Written by bassist John Deacon for his wife, this uplifting and up-tempo ballad has become a soundtrack favorite, featured in both TV shows and movies including "Will & Grace," "My Name is Earl," "The King of Queens," "Hot in Cleveland," "The Simpsons," "Shaun of the Dead," "The Secret Life of Pets" and "The Breakup." One of the few Queen songs you can convincingly sing and play with a ukulele.
"Another One Bites the Dust" (1980)
Queen's second No. 1 hit in the U.S., "Another One Bites the Dust" became a dance club favorite with its funky beat and intense vocals. According to Mercury, the song was inspired by Michael Jackson. "Michael was a fan and friend of ours and kept telling me, 'Freddie, you need a song the cats can dance to.' John [Deacon] introduced this riff to us during rehearsal ... We worked it out and once it was ready, played it for Michael. I knew we had a hit as he bobbed his head up and down and said, 'That's it, that's the gravy. Release it and it will top the charts.'"
"Radio Ga Ga" (1984)
Queen drummer Roger Taylor wrote this song as a commentary on MTV's role in taking music beyond the purely aural experience of radio. A crowd sing-along staple at Queen's live performances, "Radio Ga Ga" was also a favorite of Stefani Germanotta, better known as Lady Gaga. She took her stage name from the song.
"Stone Cold Crazy" (1974)
Danger! Listening to this blistering cut from the 1974 album "Sheer Heart Attack" may cause atrial fibrillation. Thrash metal before the term was invented, it was the very first song Queen performed live, way back in 1970.
"I Want It All" (1989)
With the song's "I want it all and I want it now" refrain, Queen created yet another hard rock anthem, this time adopted by fans as a rallying cry for social justice. Since its release, "I Want It All" has been used as an anti-apartheid song in South Africa and elsewhere as an LGBT celebratory manifesto. "It was designed for the audience to sing along to," said the song's composer, Brian May. "It was meant to be anthemic."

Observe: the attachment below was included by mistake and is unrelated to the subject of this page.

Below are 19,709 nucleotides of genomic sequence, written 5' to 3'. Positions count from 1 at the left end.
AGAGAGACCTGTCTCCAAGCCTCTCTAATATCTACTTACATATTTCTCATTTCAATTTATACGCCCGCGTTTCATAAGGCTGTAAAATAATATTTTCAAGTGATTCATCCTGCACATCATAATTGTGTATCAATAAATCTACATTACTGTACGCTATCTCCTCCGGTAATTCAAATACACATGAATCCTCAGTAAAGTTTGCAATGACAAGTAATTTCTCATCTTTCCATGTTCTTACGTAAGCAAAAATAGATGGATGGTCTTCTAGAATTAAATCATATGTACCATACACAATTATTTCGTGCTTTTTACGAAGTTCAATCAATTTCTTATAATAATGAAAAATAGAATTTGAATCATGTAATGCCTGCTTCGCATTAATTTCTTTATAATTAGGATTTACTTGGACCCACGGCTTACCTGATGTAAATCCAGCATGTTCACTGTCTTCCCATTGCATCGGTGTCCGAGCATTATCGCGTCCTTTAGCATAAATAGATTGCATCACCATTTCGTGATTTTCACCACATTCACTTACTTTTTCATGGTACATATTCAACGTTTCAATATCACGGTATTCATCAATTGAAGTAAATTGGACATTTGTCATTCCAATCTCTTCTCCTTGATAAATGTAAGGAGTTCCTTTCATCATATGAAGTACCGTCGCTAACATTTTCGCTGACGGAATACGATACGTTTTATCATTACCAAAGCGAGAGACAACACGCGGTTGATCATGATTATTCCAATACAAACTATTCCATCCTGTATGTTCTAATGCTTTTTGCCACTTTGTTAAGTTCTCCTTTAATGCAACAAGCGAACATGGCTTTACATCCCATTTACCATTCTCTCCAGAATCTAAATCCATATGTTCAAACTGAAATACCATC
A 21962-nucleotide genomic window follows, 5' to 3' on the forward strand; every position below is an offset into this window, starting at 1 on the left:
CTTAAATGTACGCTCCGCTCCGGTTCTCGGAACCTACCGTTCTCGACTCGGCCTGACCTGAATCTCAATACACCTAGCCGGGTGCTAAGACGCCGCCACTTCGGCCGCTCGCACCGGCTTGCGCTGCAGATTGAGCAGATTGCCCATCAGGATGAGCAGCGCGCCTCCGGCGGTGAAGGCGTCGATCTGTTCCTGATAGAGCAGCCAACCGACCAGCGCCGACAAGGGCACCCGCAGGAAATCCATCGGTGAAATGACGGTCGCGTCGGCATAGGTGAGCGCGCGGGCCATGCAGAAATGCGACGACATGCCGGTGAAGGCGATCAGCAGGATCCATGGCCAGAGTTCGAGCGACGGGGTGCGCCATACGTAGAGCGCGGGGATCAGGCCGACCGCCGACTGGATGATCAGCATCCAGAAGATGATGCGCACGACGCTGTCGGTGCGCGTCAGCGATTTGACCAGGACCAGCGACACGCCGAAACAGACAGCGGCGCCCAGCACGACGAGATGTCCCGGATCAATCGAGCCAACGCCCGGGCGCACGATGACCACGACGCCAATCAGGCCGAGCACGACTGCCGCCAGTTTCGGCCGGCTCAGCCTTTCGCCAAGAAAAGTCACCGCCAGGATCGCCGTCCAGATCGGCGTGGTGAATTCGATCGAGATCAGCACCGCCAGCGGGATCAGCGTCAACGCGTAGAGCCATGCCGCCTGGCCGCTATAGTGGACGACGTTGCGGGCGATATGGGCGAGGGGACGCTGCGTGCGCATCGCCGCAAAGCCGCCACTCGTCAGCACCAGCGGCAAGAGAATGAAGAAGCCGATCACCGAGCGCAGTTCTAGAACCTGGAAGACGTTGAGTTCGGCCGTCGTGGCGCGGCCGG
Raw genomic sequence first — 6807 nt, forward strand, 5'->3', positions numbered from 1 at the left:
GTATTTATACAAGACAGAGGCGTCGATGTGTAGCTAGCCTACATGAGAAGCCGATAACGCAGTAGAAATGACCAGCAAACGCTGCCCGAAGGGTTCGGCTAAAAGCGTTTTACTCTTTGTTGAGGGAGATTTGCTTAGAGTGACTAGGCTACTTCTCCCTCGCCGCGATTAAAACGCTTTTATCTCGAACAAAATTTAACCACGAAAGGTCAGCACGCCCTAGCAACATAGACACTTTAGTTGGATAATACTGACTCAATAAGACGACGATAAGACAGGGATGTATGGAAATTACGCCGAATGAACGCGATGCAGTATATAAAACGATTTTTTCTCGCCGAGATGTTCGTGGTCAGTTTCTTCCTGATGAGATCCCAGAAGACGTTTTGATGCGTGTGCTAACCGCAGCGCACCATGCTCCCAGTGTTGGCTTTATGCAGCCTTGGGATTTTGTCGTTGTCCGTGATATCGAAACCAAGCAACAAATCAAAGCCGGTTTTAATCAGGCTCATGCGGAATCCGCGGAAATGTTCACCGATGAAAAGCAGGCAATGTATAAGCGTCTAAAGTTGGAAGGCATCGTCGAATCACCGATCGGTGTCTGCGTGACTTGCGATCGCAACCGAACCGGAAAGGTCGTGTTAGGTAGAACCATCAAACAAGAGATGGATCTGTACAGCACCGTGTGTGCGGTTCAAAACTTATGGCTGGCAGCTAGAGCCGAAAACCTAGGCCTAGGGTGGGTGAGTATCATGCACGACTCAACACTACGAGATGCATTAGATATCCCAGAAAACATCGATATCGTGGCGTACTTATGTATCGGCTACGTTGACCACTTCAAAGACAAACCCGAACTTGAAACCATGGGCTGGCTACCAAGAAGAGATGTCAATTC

"Keep Yourself Alive" (1973)
Queen's very first single, it was, according to Billboard, "a blast of galloping guitars, operatic harmonies and taut dynamics ... a surefire fist-pumper." And though "Keep Yourself Alive" failed to chart, in 2008 Rolling Stone ranked the song 31 on its list of the "100 Greatest Guitar Songs of All Time."
One of Queen's few acoustic ventures, "'39" was written by Brian May about a group of space explorers who return to earth to find that 100 years have passed and all their loved ones are now gone. The single came from the band's fourth album, "A Night at the Opera," which took its title from the classic Marx Brothers movie. After it was released, Groucho Marx invited Queen to visit him at his Los Angeles home, where the band serenaded the aging comedy legend with an a cappella version.